And I say, the police knew and probably participated in what happened at that pig farm. And I say, there is genocide going on in the 21st century.

And I say and I say and I say, but what can change?

Trembling with rage, I am tired of being oppressed.

I am tired of the poverty, I am tired of being The Lesbian artist, The Indian artist, The Crazy artist, waiting for the next themed group show.

A program for every ghetto, and a place for us to speak that is neatly segregated.

I am tired of my soul split into a slice for every community I belong to.

If you want to eat my heart, eat all of it.

A small photograph in a small section of a major art magazine.

“We hope that you are happy with your representation in our publication.”

I tore it to shreds, I broke a window, I screamed at phantom agents of control.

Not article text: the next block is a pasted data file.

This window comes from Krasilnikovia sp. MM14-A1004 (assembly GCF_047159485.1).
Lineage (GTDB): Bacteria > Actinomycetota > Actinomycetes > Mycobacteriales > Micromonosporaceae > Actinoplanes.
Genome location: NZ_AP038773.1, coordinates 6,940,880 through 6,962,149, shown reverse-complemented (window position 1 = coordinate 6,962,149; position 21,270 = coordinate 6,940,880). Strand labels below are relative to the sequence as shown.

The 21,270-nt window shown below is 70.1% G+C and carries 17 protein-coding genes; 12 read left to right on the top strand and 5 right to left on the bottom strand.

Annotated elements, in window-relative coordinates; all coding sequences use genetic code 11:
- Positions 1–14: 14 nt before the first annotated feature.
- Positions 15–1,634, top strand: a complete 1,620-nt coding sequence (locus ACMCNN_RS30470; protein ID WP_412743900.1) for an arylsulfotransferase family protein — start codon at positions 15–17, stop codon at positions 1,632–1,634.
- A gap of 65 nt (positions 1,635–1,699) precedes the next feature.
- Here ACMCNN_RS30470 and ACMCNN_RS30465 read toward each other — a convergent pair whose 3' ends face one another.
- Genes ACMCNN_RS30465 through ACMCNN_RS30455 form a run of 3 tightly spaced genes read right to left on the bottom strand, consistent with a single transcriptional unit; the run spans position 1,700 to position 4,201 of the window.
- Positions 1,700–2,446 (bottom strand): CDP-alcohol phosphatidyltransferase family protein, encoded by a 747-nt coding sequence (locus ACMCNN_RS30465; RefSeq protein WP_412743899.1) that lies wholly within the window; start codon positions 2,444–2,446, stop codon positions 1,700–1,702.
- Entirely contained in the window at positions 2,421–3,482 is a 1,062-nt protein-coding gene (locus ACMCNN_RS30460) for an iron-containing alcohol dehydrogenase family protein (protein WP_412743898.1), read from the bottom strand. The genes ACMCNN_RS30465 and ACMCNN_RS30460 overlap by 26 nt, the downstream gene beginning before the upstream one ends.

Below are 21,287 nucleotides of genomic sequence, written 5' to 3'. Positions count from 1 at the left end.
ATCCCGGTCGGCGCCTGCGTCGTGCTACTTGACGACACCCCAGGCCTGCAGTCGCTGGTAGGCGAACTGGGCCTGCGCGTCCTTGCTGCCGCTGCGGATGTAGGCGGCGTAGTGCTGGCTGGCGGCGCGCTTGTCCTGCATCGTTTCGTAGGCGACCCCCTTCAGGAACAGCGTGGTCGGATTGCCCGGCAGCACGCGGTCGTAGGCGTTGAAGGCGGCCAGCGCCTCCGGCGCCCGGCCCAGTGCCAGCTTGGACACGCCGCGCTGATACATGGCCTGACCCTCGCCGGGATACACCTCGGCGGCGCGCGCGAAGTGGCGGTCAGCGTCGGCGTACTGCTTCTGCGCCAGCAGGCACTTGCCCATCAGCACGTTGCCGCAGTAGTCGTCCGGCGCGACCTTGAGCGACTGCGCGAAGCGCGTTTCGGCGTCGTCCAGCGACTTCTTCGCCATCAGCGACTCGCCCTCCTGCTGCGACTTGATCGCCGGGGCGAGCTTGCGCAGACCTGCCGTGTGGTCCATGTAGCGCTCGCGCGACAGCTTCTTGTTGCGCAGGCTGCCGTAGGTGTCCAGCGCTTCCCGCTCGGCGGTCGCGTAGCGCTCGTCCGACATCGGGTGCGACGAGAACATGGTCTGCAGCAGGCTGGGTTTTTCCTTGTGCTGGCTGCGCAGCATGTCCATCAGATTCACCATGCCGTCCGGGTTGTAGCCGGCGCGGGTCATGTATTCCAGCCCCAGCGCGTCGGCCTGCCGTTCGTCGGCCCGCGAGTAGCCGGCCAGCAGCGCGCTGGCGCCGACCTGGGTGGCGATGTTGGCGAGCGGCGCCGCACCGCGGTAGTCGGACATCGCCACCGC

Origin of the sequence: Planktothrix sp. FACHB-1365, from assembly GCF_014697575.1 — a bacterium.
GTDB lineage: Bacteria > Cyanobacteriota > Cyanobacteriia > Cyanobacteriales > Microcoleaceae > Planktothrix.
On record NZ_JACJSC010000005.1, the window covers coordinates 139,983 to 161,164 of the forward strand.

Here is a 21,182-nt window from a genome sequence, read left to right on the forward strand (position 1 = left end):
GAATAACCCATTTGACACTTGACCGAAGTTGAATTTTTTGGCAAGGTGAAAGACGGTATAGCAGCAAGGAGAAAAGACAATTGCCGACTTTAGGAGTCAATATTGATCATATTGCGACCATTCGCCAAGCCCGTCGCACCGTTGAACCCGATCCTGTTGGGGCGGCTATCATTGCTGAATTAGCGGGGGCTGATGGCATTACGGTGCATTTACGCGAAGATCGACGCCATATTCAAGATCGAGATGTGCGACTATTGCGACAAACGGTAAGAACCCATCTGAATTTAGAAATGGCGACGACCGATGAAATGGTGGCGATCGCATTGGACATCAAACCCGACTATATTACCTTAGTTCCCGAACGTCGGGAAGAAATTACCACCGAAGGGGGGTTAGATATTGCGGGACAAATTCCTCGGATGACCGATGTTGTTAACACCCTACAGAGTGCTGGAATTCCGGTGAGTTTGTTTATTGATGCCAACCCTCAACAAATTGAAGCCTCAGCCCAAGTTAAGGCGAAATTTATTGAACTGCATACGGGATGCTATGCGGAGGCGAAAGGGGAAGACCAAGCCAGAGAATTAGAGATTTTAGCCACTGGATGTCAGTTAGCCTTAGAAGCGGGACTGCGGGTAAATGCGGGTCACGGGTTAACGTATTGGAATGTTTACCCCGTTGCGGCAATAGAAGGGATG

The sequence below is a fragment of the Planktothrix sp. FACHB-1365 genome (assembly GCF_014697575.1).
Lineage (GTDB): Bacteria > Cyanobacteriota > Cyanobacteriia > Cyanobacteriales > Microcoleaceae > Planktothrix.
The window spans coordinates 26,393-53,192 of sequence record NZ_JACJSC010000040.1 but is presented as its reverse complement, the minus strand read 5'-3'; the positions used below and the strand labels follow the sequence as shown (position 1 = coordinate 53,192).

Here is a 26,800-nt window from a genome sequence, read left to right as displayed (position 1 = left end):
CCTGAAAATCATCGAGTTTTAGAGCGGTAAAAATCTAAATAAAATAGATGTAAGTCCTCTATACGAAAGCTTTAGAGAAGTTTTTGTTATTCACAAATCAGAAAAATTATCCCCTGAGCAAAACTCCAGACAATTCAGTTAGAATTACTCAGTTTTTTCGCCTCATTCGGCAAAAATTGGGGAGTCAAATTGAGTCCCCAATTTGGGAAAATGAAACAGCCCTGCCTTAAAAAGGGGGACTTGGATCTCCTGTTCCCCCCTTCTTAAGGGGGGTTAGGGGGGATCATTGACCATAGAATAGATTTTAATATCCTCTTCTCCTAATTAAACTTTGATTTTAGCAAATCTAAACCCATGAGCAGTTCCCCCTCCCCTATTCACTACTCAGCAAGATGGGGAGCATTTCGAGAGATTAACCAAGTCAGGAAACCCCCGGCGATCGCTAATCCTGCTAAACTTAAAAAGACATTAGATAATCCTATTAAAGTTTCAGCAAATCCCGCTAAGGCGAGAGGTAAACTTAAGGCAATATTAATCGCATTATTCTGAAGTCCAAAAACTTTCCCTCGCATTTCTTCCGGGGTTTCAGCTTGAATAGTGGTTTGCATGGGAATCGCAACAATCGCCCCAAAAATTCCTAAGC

Four friends come by to take me away so I could be fixed, but I was screaming too loud.

Four white police officers came to the house with loud voices and angry eyes, screaming get down, get down, and then I was in handcuffs.

“This seems like overkill” I remember thinking as I was led down the rickety stairs to a gurney.

Straps, more straps, strapped in, locked down, crazy lesbian Indian artist. Into the ambulance, one hundred and fifty dollar taxi ride to the hospital.

I am being wheeled, I am parked, waiting in a corridor. Nobody is telling me what is going on. I’m in a room, things are going in my mouth, and my friend becomes a needle full of haldol. Everything turns to black.

And my mother cried, and she cried, and when was I allowed to cry?

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